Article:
Validating empirically identified risk factors


Fama and French (J Financ, 33, 3–56. 1992); Fama and French (J Financ, 47, 427–465. 1993) provide discipline altering studies which ended the dominance of Capital Asset Pricing Model (CAPM) and supplanted it with the Fama and French three factor model. The CAPM identified the market factor as the only systematic risk factor; the three factor model added size and value as systematic risk factors. The latter study validated the size and value risk factors by showing a correlation between portfolio and factor time-series returns. This model has been widely accepted but has proved “open-ended” as researchers have mimicked this effort to identify a large number of additional factors. Harvey et al. (Rev Financ Stud, 29, 5–68. 2016) note that researchers have empirically identified 316 factors tested as systematic risk factors and argue that the discipline needs to identify the few relevant risk factors. Motivated by this seemingly futile effort to find the correct set of risk factors, we contribute by suggesting necessary conditions to validate empirically identified risk factors. We apply these conditions to the factors of the original Fama-French model. Based on our analysis we argue that neither the size nor value mimicking factors should be considered systematic risk factors.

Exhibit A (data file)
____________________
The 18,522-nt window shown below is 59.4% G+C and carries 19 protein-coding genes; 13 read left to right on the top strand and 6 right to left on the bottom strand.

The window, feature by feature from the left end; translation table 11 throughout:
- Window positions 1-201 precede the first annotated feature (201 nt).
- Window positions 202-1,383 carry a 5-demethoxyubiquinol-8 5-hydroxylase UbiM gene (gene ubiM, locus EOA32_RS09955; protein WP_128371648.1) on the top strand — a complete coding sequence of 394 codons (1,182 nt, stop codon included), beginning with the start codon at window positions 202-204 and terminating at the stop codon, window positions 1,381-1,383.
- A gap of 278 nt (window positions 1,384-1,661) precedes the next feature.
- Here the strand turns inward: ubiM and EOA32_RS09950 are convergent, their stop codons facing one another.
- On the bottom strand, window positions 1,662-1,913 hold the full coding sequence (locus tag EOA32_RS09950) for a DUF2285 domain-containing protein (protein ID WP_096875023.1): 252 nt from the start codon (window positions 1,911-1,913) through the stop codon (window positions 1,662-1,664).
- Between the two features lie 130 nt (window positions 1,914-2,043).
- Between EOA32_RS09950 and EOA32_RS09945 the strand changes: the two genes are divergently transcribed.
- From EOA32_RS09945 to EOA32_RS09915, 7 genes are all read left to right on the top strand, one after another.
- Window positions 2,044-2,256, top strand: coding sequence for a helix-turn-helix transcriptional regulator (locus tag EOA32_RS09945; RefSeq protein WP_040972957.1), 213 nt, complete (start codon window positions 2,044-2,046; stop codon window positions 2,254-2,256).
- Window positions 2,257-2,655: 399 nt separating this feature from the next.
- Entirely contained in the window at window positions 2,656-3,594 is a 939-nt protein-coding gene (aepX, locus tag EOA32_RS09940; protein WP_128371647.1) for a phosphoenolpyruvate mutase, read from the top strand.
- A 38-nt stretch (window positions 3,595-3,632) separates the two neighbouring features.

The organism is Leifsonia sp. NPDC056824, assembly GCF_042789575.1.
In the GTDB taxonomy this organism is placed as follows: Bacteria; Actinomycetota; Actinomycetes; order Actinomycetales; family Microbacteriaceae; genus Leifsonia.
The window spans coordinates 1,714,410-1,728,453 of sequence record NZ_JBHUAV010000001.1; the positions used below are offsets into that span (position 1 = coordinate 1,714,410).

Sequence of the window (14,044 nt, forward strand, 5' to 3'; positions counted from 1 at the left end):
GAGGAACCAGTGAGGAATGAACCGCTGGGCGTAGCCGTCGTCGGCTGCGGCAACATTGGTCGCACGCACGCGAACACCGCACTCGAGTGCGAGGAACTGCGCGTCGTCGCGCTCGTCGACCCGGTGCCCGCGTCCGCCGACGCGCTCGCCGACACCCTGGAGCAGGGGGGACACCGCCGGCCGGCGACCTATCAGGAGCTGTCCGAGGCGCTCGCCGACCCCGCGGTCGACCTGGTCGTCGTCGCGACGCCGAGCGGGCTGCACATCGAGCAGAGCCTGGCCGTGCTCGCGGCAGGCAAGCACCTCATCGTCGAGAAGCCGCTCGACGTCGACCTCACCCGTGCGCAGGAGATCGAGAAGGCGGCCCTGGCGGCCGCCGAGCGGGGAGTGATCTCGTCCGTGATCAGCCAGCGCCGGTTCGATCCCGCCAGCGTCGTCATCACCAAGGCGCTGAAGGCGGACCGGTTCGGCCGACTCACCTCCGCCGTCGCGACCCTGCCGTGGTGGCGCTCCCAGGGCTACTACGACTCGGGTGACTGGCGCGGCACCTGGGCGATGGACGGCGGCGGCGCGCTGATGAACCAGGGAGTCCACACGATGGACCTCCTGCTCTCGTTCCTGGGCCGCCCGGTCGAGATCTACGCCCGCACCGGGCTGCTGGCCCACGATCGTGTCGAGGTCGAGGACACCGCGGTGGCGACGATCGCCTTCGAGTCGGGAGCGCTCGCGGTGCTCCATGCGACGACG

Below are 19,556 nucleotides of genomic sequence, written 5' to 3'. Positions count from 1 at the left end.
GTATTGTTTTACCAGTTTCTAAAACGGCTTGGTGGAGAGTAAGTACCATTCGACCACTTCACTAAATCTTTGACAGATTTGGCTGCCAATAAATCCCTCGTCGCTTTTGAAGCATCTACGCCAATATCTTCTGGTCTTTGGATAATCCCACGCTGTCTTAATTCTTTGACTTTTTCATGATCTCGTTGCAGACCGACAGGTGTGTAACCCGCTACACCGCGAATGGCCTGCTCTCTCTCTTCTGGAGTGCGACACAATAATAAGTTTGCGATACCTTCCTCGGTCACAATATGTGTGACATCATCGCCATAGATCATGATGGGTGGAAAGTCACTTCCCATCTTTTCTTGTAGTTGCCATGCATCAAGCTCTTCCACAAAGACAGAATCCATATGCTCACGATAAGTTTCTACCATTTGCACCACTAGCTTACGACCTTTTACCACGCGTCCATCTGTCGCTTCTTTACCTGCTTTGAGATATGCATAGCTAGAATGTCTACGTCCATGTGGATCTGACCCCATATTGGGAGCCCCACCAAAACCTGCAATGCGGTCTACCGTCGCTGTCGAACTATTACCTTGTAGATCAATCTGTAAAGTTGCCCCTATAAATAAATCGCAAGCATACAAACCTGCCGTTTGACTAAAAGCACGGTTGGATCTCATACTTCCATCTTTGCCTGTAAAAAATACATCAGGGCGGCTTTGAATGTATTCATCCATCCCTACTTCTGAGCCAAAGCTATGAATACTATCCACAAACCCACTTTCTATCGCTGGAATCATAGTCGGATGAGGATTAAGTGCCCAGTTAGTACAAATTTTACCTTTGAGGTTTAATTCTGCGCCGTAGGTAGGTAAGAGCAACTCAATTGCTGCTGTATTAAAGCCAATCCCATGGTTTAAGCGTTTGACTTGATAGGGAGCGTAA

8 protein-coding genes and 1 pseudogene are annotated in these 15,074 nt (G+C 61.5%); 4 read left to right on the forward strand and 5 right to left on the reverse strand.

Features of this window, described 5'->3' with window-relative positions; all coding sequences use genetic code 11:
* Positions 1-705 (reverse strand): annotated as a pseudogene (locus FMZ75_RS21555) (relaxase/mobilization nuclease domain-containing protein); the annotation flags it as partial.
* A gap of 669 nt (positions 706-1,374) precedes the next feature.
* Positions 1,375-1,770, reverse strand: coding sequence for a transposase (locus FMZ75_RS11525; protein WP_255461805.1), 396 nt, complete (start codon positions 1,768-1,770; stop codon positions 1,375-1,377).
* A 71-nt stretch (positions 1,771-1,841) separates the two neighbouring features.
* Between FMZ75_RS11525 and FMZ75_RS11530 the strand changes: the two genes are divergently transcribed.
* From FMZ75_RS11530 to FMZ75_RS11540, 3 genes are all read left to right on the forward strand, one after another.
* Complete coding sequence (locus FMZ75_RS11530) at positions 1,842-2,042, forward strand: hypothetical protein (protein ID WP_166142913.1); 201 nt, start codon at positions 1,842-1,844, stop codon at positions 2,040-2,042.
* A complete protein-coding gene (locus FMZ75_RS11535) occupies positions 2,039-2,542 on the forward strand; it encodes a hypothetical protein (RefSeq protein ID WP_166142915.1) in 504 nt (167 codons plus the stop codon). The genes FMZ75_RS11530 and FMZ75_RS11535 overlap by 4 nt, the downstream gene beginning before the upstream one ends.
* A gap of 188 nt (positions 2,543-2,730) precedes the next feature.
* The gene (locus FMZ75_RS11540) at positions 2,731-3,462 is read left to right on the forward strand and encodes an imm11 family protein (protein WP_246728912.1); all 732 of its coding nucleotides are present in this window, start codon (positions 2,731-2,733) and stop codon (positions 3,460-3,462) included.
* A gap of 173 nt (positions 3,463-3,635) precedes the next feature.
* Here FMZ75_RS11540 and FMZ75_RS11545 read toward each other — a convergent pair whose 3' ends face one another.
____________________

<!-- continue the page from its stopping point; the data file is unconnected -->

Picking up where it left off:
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  1. 1.

    See for examples Banz (1981), Basu (1983), Reinganum (1981), Rosenberg et al. (1985).

  2. 2.

    We recognize Roll’s (1977) critique that proxies such as the S&P 500 Index are not perfect measures of the market identified in the CAPM.

  3. 3.

    It seems paradoxical to claim a time series relationship in absence of a cross-sectional relationship. If the market factor explains portfolio time series returns, that relationship identified in this explanation is measured by market beta. If portfolio market betas are consistent over time as shown by Fama MacBeth (1973) then a cross-sectional relationship between beta and returns is a mere identity. Indeed, the same assumption of rational pricing within a market that is used to argue that size and value proxy for risk requires the argument that a cross-sectional relationship between beta and returns must exist given a time series relationship between the market factor and portfolio returns.

  4. 4.

    We also conduct regressions for all possible combinations. Because of space and focus considerations we only report results for the simple regressions here. Full results are available from the author.

  5. 5.

    The Barra Model (Barra Risk Factor Analysis) is a multi-factor model created by Barra Inc., which is used to measure the overall risk associated with a security relative to the market. The Barra Model uses a number of key fundamental factors that represent features of an investment. Some of these factors include yield, earnings growth, volatility, liquidity, momentum, price-earnings ratio, size, leverage, and growth.



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Correspondence to George Chang.

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Pettengill, G., Chang, G. Validating empirically identified risk factors. J Econ Finan 43, 162–179 (2019).

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  • Capital Asset Pricing Model
  • Beta
  • Fama-French 3-Factor Model
  • Systematic Risk Factors
  • Risk-adjusted Returns

JEL Classification

  • G11
  • G12